"I'm passing out a list of ideas for things you might include, like your family. I'm also giving everyone a folder for collecting the things you want to put on your collage. We'll work on these as we have time over the next month. At the end of September, you'll each get a chance to tell the class about YOU."

All through Language Arts and Social Studies, Judy thought about one thing-herself. Judy Moody, star of her own Me collage. Maybe third grade wasn't so bad after all.

"Okay, everybody. Time for Spelling."

"Yuck. Spelling," Judy said under her breath, remembering her bad mood.

"Yuck. Spelling," Frank Pearl agreed. Judy squinched her eyebrows at him.

"Take out a piece of paper and write down five spelling words you can find hidden in the words on the board, GINO'S EXTRA-CHEESE PIZZA."

"Cool Spelling, huh?" said a note passed to Judy by Frank.

"No," she wrote back on her hand, flashing it at him.

Judy took out her brand-new package of Grouchy pencils with mad faces on them. GROUCHY pencils-for completely impossible moods, said the package. Ever see a pencil that looks like it got up on the wrong side of the bed?

Perfect. The new Grouchy pencil helped her think. She found the words TREE, TEXAS, and TAXI hidden in Mr. Todd's spelling on the board. But instead she wrote down 1)NO 2)NO 3)NO 4)NO 5)NO.

"Who would like to tell the class five words they came up with?" asked Mr. Todd.

Judy's hand shot up.

"Judy?"

"NO, NO, NO, NO, NO!" said Judy.

"That's one word. I need four more. Come up and write them on the board."

Judy Moody did not write TREE, TEXAS, and TAXI. Instead she wrote RAT and GNAT.

"How about BRAT?" called Rocky.

"There's no B," said Frank Pearl.

TIGER, wrote Judy.

"One more word," said Mr. Todd.

SPIT, wrote Judy.

"Can you use any of those words in a sentence, Judy?" asked Mr. Todd.

"The tiger spit on the rat and the gnat."

The whole class cracked up. Frank laughed so hard he snorted.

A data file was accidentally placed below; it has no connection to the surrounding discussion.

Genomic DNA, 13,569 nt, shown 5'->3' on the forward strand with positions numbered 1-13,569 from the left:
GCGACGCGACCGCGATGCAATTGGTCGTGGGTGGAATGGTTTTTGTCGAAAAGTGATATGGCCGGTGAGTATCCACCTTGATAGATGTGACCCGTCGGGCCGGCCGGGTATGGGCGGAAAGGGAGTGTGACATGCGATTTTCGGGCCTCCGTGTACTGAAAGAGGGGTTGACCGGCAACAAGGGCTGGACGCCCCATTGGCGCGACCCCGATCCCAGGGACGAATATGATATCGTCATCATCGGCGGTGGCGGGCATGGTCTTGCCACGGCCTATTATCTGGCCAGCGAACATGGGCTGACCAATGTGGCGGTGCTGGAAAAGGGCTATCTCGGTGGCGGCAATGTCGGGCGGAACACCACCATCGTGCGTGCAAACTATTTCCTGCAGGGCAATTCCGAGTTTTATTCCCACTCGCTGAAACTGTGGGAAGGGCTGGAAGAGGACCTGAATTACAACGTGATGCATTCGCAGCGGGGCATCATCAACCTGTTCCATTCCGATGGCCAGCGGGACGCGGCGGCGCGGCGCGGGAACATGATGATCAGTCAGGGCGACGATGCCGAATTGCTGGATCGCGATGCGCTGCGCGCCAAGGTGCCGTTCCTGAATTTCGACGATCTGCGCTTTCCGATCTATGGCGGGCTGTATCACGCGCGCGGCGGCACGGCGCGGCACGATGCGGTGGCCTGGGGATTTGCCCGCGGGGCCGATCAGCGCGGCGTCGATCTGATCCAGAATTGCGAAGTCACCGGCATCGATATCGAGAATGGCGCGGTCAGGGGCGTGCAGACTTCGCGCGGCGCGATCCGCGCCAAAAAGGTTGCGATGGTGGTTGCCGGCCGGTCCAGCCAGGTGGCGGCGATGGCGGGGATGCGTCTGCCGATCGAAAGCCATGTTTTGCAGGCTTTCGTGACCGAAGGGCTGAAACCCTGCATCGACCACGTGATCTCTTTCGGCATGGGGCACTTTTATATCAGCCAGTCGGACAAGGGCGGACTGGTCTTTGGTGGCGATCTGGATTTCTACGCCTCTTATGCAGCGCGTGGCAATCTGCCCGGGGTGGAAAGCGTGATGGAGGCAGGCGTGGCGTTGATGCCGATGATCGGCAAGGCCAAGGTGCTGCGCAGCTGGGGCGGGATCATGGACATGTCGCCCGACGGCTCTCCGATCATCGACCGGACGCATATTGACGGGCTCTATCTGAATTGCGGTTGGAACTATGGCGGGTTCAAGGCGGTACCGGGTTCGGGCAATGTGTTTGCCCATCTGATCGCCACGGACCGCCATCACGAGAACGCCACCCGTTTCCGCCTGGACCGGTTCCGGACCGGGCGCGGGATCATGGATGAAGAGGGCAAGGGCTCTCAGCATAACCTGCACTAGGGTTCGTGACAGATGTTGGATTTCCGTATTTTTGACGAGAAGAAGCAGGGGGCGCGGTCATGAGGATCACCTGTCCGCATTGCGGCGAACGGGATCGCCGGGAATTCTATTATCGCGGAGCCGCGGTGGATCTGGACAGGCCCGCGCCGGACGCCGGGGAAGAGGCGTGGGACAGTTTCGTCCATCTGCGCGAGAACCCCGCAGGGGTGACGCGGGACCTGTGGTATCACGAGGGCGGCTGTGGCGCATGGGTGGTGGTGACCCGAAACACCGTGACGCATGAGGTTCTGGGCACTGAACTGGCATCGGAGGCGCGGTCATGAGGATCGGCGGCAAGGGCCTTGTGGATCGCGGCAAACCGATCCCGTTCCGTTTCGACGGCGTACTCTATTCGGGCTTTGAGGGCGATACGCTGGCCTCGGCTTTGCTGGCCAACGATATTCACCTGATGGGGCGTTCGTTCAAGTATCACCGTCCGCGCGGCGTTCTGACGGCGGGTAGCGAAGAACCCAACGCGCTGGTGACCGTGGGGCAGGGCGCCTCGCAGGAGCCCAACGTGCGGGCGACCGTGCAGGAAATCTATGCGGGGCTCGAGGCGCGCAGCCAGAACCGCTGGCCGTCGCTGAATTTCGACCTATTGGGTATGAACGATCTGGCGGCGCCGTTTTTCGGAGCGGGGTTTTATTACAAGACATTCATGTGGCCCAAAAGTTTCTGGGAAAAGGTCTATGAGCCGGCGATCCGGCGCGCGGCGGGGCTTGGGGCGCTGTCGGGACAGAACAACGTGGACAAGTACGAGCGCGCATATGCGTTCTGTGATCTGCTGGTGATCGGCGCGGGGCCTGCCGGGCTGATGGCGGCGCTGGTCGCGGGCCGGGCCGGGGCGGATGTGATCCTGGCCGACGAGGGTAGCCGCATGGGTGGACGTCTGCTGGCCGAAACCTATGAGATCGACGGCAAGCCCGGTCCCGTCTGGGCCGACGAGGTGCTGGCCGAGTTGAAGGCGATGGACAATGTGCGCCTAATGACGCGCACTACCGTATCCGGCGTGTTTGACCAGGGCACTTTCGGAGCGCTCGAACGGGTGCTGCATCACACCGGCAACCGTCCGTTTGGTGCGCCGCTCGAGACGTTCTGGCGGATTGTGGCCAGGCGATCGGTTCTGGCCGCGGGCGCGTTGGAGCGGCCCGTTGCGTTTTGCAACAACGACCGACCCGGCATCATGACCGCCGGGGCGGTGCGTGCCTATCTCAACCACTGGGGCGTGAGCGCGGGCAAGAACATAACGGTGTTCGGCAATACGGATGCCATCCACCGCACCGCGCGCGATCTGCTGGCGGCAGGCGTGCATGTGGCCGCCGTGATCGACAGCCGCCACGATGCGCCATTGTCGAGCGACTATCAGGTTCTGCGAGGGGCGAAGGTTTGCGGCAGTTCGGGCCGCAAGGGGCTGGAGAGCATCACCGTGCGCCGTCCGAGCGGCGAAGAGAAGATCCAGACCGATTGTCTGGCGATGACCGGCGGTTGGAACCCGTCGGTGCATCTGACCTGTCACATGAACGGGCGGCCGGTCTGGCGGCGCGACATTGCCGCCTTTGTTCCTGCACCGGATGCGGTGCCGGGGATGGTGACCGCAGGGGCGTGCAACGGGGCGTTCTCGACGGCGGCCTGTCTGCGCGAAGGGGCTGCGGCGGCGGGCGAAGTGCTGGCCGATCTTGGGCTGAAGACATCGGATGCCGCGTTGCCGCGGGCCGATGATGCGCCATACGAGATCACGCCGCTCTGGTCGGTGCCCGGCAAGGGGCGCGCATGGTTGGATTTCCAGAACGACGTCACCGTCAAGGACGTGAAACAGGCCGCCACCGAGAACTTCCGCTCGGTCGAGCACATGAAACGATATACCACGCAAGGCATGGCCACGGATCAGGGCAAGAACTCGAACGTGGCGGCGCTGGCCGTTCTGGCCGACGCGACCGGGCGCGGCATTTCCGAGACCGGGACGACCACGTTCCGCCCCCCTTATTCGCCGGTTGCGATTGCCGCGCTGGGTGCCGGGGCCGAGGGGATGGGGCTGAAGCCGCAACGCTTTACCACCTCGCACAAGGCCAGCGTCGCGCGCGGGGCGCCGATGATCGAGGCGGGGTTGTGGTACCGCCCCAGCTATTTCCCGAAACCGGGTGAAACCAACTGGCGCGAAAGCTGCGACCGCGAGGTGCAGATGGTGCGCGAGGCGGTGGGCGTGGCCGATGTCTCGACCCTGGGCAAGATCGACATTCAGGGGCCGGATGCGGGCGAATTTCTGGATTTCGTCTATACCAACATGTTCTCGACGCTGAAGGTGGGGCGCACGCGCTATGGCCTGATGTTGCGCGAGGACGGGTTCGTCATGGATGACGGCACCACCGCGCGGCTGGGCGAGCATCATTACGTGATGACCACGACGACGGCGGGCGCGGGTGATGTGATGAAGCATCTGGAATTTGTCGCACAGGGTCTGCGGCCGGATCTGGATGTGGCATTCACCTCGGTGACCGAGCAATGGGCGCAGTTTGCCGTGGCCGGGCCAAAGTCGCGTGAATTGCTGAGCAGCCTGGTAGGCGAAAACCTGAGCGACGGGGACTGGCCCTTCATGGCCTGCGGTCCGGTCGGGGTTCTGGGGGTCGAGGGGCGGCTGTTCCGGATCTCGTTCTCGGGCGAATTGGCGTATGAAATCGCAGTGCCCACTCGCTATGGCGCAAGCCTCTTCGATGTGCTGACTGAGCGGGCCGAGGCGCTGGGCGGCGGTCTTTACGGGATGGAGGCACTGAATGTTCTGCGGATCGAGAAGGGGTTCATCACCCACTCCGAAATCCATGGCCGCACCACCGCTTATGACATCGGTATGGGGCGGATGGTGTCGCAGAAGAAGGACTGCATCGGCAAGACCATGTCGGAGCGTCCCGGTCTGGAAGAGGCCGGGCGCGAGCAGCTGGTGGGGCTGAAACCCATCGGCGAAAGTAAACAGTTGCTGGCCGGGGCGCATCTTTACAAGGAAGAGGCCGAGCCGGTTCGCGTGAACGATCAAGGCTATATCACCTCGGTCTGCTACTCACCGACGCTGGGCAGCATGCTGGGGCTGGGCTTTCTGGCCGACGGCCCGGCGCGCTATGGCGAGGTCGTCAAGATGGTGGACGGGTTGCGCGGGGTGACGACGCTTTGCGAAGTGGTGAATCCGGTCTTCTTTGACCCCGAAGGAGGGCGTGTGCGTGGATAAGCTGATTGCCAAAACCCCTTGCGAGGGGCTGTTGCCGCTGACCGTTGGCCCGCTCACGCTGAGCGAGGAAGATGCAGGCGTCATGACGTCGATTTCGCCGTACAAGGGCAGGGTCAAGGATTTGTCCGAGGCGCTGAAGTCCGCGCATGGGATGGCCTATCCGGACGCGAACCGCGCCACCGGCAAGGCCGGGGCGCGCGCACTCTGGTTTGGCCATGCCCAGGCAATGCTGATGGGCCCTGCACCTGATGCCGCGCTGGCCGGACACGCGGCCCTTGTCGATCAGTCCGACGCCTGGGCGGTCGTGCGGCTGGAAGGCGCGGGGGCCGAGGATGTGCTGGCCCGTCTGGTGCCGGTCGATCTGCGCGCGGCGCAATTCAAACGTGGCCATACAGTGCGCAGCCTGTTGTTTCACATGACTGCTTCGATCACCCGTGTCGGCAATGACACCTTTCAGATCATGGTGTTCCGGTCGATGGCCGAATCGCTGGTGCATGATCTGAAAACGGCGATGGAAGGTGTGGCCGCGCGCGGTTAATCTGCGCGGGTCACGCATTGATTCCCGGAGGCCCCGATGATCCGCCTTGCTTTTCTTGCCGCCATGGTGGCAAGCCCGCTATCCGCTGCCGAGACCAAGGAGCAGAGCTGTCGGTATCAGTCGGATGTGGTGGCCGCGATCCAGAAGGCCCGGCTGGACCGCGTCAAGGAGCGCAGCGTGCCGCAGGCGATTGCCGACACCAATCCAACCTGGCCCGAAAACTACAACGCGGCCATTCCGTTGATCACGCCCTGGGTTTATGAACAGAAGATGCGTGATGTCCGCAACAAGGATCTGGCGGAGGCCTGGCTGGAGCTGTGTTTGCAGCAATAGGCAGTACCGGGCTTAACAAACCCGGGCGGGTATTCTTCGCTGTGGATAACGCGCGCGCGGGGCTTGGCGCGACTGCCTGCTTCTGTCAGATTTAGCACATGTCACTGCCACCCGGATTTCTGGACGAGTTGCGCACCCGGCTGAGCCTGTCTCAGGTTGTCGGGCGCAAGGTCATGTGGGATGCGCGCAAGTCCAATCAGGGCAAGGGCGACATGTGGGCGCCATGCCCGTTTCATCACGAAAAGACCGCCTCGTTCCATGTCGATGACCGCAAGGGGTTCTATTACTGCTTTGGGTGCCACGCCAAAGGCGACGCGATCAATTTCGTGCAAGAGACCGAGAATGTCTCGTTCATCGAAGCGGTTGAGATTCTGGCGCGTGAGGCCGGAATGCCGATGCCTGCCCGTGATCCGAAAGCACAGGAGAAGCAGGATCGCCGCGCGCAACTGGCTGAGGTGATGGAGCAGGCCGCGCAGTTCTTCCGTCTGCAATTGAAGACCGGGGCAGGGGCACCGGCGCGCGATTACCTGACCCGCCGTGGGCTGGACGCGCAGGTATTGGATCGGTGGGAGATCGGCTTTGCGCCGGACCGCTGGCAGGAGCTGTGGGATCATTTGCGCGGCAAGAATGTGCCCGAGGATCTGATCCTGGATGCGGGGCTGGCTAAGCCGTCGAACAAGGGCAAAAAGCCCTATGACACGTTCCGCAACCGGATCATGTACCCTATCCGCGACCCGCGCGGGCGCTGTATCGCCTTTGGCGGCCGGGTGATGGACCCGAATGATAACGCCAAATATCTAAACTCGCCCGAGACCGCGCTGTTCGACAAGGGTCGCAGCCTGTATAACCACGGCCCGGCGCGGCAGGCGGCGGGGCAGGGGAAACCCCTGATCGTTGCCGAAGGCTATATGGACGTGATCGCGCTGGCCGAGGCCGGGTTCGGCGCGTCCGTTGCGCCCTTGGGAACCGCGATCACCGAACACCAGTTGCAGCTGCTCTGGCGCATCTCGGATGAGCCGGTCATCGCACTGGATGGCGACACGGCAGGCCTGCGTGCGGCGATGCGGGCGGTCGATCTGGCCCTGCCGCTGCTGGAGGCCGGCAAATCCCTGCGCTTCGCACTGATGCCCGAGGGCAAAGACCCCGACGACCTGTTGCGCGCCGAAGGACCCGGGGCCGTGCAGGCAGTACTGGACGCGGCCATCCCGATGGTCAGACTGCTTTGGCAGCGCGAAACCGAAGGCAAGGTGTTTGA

"Are you in a bad mood today?" asked Mr. Todd.

"ROAR," said Judy Moody.

"That's too bad," said Mr. Todd. "I was just about to ask who wants to go
down to the office and pick up the pizza. It's a welcome-back surprise."
"Pizza? Pizza! For real?" The room buzzed with excitement.

Judy Moody wanted to be the one to pick up the pizza. She wanted to be the one to open the box. She wanted to be the one who got to keep the little three-legged plastic table that kept the box top from sticking to the pizza.

"So. Who would like to pick up the pizza today?" asked Mr. Todd.

"Me!" yelled Judy. "Me! Me! Me! Me! Me!" everyone shouted at once, waving their hands like windmills in the air.

Rocky raised his hand without saying a word.

"Rocky, would you like to pick up the pizza?"

"Sure!" said Rocky.

"Luck-y!" Judy said.

JUDY MOODY by Megan McDonald. Copyright (c) 2000 by Megan McDonald. Published by Candlewick Press, Inc., Cambridge, MA.


Continues...




Excerpted from Judy Moody
by Megan McDonald
Copyright © 2002 by Megan McDonald.
Excerpted by permission.
All rights reserved. No part of this excerpt may be reproduced or reprinted without permission in writing from the publisher.
Excerpts are provided by Dial-A-Book Inc. solely for the personal use of visitors to this web site.


Read More

Customer Reviews

Average Review:

Write a Review

and post it to your social network

     

Most Helpful Customer Reviews

See all customer reviews >